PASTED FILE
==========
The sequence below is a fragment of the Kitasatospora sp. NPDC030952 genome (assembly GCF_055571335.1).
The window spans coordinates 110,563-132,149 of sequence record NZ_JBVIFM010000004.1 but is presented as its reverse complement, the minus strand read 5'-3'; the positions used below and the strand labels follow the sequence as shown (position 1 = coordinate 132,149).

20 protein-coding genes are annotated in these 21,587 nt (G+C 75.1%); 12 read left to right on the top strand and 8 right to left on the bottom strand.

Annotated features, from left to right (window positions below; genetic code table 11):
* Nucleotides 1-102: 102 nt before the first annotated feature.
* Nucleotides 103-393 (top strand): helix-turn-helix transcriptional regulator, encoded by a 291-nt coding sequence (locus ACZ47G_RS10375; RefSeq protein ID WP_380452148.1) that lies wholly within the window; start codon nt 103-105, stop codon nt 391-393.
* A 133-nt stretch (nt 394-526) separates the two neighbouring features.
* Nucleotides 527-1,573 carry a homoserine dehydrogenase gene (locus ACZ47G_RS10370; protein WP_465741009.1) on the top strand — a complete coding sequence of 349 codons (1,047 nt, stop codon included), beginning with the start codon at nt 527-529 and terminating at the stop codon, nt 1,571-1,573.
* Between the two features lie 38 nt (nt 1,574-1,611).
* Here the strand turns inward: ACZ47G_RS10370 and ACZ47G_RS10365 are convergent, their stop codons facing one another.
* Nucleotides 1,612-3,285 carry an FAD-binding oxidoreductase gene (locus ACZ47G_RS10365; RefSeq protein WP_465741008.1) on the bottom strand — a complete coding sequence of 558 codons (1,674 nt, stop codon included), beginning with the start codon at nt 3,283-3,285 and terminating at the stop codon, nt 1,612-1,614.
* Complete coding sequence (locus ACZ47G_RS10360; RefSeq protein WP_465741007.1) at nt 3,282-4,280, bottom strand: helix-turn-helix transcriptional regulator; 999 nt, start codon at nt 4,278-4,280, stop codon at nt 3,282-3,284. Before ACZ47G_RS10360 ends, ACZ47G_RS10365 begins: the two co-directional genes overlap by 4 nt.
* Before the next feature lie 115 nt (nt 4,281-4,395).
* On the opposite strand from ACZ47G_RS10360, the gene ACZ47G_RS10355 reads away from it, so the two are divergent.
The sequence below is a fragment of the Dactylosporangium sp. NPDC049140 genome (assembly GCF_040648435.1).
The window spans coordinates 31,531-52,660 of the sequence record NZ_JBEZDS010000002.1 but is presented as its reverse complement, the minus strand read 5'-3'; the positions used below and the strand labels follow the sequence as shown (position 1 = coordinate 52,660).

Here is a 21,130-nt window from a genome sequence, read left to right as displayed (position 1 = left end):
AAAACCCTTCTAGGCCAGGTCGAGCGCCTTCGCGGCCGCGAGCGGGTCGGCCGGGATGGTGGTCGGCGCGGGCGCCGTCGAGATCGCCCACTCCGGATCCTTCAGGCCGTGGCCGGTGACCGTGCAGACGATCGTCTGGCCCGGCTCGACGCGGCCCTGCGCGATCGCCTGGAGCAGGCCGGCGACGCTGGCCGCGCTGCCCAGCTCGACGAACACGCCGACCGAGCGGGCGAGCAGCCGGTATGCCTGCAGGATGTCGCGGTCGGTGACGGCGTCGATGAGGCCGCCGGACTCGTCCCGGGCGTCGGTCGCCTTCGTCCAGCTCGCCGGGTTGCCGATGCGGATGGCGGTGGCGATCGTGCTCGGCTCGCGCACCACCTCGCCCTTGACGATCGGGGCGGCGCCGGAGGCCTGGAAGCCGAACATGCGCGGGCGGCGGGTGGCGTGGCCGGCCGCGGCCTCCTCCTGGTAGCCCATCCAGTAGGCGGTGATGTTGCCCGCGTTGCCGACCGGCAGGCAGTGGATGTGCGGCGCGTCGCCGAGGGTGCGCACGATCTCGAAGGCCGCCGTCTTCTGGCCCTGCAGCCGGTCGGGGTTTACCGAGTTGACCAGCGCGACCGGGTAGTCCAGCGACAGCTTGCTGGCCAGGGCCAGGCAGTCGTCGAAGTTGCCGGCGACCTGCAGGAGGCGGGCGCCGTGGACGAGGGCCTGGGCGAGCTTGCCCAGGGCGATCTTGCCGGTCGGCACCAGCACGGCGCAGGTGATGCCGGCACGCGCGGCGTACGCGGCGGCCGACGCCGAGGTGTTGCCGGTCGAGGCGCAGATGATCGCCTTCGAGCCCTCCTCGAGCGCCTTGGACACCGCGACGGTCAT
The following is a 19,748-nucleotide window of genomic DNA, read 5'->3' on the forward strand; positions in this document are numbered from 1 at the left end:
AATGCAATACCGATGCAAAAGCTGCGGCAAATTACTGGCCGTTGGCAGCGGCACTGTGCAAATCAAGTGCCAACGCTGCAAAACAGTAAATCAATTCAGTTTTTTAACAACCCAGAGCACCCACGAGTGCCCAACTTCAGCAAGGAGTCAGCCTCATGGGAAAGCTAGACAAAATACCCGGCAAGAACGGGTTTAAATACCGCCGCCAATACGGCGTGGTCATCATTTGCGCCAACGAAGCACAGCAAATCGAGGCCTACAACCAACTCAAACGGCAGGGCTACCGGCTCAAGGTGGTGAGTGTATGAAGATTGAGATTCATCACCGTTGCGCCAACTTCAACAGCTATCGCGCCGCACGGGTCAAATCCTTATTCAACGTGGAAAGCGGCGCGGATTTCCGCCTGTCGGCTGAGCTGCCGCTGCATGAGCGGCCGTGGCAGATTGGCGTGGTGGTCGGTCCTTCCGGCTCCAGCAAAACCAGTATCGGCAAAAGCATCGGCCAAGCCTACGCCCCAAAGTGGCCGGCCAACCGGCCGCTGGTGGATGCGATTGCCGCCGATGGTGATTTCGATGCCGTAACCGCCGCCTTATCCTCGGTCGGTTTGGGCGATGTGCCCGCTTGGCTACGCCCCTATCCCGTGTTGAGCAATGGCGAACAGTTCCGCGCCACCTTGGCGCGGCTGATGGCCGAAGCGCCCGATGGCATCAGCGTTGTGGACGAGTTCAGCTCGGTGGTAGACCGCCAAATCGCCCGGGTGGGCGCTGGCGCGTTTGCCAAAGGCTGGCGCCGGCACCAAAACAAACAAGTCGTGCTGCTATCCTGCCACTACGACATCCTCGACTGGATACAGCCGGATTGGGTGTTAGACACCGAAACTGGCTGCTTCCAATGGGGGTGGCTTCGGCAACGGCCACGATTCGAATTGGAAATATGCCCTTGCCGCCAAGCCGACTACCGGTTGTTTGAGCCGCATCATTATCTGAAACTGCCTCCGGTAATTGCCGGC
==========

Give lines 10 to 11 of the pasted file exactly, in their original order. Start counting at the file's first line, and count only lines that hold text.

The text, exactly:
* Here the strand turns inward: ACZ47G_RS10370 and ACZ47G_RS10365 are convergent, their stop codons facing one another.
* Nucleotides 1,612-3,285 carry an FAD-binding oxidoreductase gene (locus ACZ47G_RS10365; RefSeq protein WP_465741008.1) on the bottom strand — a complete coding sequence of 558 codons (1,674 nt, stop codon included), beginning with the start codon at nt 3,283-3,285 and terminating at the stop codon, nt 1,612-1,614.